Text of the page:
Timberlake joins ranks of singers with golf links

  • Follow Steven Uhles

Bob Hope would often take the stage with golf club in hand, using the wedge as both prop and security blanket. It seemed natural for him to be the host of a golf tournament.

Singer Justin Timberlake, who played in last year's  Bob Hope Classic golf tournament in La Quinta, Calif., will be the host of a PGA Tour event next year in Las Vegas.  Associated Press
Associated Press
Singer Justin Timberlake, who played in last year's Bob Hope Classic golf tournament in La Quinta, Calif., will be the host of a PGA Tour event next year in Las Vegas.

Likewise, Hope's occasional partner-in-crime, Bing Crosby, was an ardent golfer, going one better than Hope by dying immediately after playing a round. It makes sense that he would hold a golf tournament. Even Frank Sinatra, who might have seemed more prone to bellying up to a martini bar in evening dress than hitting the links, spent years in the golf mecca of Palm Springs, Calif., and loved the game. He also was host of a golf tournament.

Now there's a new crooner with a tourney to call his own, Justin Timberlake.

Go ahead and let that NYSNC for a moment.

That's right, the teen pop sensation who, in recent years, has evolved into a pop-soul sensation, is lending his name to an annual PGA event to be held in Las Vegas. The event will take place in October, after the FedEx Cup, and will benefit Shriners children's hospitals. It will go by the mouthful moniker The Justin Timberlake Shriners Hospitals for Children Open.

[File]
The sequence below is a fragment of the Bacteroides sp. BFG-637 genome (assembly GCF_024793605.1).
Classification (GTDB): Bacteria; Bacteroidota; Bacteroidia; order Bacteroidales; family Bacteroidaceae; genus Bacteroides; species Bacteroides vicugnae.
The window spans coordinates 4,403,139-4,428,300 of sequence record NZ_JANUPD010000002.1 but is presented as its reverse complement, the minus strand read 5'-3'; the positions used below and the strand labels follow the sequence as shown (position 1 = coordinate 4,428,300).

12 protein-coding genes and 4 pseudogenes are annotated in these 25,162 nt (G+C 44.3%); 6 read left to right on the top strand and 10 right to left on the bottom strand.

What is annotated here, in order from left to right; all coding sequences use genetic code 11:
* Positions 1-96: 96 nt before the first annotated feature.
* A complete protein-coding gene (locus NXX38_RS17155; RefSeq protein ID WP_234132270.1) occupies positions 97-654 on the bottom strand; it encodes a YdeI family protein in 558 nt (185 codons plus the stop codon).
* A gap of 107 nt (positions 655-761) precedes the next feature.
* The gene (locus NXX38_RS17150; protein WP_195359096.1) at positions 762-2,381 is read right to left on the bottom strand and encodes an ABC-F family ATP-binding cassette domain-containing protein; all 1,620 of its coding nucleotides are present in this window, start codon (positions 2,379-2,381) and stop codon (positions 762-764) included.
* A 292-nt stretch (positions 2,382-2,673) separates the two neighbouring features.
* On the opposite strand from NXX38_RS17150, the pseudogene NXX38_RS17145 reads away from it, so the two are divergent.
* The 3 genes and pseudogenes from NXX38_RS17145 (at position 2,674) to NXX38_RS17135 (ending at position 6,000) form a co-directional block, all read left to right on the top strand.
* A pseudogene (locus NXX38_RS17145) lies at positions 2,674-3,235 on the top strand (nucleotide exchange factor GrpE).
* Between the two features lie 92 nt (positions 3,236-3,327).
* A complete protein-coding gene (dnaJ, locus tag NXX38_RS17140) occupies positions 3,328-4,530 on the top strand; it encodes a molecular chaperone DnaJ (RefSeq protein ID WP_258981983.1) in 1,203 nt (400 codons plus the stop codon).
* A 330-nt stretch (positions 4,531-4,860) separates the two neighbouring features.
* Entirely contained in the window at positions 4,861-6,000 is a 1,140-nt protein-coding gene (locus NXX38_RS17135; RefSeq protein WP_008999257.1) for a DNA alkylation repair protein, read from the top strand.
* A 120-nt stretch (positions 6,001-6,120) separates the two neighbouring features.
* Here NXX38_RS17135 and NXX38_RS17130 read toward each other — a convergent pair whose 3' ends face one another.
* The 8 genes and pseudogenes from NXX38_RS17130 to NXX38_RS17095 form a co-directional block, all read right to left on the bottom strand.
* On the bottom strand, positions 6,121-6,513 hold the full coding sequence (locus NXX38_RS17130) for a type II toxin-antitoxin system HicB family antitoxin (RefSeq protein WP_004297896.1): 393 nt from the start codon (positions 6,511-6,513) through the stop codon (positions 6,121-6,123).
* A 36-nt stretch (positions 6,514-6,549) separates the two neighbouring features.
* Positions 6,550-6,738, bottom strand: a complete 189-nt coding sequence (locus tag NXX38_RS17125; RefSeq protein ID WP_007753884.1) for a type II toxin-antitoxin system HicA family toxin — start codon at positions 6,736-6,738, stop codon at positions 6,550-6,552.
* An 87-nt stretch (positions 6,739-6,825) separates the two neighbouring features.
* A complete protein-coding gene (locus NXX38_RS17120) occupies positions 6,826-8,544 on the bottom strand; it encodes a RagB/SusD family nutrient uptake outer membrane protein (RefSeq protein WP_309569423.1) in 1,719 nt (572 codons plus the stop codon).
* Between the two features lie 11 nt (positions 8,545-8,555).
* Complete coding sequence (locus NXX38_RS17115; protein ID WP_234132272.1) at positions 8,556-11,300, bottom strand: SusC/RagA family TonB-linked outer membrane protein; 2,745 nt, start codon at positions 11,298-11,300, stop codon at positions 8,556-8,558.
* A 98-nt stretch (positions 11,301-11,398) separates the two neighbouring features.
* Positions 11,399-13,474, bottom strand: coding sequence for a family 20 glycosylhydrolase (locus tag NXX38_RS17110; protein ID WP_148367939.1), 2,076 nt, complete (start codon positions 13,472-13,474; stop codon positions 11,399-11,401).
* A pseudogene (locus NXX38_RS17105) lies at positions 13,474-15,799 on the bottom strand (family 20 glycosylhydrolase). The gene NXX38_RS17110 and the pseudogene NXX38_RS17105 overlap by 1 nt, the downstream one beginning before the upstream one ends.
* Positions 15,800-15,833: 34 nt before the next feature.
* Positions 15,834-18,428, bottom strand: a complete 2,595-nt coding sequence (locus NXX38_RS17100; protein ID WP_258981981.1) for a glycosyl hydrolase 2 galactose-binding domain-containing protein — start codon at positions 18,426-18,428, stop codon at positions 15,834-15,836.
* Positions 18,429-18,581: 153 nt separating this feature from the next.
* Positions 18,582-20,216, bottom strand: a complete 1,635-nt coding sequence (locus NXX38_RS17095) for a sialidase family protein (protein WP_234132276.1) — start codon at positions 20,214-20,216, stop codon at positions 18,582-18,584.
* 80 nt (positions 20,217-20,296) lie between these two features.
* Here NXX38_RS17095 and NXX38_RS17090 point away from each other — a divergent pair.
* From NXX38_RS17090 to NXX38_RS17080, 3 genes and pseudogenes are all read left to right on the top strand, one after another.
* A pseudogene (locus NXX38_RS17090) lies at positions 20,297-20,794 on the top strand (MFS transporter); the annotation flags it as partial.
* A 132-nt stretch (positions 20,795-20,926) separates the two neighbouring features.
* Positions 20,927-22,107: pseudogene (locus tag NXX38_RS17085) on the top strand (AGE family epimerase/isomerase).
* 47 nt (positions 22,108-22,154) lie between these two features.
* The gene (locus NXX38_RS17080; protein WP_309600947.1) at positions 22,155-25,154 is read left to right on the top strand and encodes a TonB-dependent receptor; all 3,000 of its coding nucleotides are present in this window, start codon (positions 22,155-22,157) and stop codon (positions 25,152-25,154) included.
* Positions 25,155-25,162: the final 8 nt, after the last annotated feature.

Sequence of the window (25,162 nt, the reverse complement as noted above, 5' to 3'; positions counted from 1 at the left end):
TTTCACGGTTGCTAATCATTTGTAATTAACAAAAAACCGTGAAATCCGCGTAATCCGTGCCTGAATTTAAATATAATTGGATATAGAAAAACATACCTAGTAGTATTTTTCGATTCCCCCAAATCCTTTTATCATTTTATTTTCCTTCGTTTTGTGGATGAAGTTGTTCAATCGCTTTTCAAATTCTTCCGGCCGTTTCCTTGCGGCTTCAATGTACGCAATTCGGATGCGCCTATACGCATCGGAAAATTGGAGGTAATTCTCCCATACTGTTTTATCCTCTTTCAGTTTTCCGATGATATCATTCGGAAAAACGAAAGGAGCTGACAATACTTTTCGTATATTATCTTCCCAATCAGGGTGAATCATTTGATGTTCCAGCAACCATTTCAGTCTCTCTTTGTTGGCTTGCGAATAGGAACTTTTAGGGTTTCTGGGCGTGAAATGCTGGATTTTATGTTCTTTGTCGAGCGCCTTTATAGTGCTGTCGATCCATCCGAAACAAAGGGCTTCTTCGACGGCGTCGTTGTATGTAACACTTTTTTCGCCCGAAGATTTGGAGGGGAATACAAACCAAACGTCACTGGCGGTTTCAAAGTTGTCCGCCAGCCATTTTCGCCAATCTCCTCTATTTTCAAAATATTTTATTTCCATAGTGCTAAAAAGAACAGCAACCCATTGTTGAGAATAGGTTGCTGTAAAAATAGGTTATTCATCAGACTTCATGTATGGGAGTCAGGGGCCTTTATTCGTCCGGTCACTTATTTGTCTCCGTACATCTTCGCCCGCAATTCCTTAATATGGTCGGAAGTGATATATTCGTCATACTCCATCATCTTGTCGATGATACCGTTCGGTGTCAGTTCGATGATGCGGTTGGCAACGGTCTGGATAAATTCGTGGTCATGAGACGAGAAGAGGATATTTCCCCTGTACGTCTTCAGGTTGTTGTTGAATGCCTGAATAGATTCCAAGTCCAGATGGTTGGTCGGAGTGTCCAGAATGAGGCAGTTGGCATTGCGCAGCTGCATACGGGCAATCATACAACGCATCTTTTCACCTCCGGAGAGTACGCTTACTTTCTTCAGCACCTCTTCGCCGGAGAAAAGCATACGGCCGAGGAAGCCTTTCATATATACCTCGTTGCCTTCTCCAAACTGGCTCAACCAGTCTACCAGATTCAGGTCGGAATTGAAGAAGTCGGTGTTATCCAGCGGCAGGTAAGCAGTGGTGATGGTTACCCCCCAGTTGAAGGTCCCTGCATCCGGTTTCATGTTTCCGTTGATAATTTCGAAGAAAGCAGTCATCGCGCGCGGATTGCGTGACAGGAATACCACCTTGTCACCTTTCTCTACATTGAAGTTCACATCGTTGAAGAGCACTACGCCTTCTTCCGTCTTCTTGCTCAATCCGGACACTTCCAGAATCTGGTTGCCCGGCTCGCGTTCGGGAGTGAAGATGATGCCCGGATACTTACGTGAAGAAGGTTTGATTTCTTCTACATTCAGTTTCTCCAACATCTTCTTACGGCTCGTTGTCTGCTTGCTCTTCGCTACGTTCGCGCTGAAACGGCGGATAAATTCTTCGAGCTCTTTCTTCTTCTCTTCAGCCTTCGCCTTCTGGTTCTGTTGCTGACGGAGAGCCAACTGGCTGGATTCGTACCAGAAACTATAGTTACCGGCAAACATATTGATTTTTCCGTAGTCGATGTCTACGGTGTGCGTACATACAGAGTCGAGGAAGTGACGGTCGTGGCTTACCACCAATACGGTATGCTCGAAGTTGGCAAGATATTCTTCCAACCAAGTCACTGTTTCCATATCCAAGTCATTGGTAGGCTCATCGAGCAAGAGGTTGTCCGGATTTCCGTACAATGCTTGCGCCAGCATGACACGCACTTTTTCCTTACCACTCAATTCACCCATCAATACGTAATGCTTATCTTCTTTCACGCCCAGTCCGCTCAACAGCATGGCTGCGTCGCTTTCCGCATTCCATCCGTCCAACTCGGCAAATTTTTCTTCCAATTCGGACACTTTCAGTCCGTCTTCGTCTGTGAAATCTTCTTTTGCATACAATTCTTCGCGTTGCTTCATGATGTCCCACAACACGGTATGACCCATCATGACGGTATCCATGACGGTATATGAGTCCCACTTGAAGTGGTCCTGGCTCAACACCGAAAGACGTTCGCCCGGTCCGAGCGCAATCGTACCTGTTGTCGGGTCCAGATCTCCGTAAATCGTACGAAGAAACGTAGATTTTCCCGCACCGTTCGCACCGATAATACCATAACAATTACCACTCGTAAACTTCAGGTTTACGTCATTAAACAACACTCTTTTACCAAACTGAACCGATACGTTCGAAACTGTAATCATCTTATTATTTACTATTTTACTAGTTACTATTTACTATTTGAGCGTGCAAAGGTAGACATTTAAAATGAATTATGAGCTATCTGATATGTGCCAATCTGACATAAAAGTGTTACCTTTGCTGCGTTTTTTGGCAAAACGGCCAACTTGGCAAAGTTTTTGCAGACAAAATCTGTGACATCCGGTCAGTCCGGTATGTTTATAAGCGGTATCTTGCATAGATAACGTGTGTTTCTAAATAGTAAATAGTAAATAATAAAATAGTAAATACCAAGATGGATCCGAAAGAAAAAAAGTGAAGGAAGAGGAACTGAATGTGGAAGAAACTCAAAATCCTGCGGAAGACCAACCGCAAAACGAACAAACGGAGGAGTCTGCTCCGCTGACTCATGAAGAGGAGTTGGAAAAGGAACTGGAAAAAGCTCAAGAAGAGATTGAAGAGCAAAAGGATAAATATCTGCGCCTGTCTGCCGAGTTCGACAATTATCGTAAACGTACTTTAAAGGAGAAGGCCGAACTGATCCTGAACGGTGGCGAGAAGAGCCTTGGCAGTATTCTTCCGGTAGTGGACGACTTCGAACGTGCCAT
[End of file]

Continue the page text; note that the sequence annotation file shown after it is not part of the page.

At first blush, this seems an odd, and perhaps ill-advised, marriage. After all, what can Mr. Timberlake, whose previous passions included a well-documented quest to bring the sexy back, offer the world of golf?

Sure, he might, like many musicians, be a fan of the game and the downtime it offers while on the road, but that doesn't exactly make him the appropriate poster child for fairways and greens, does it?

Well, actually it does.

Attaching Mr. Timberlake's name to a golf tournament accomplishes the same goals that associating tournaments with Hope, Crosby and Sinatra did years ago. When those events were proposed and approved, each entertainer was at the top of his game, the pinnacle of his career. They weren't nostalgia acts hoping to endear themselves to an aging fan base. They were hot -- sort of like Mr. Timberlake today.

Golf, like any sport or entertainment product, always needs to find ways to appeal to young audiences. The industry depends on having a constant stream of players entering the game as mortality steals others away. The Timberlake association is just the latest example.

Reach Steven Uhles at (706) 823-3626 or steven.uhles@augustachronicle.com.


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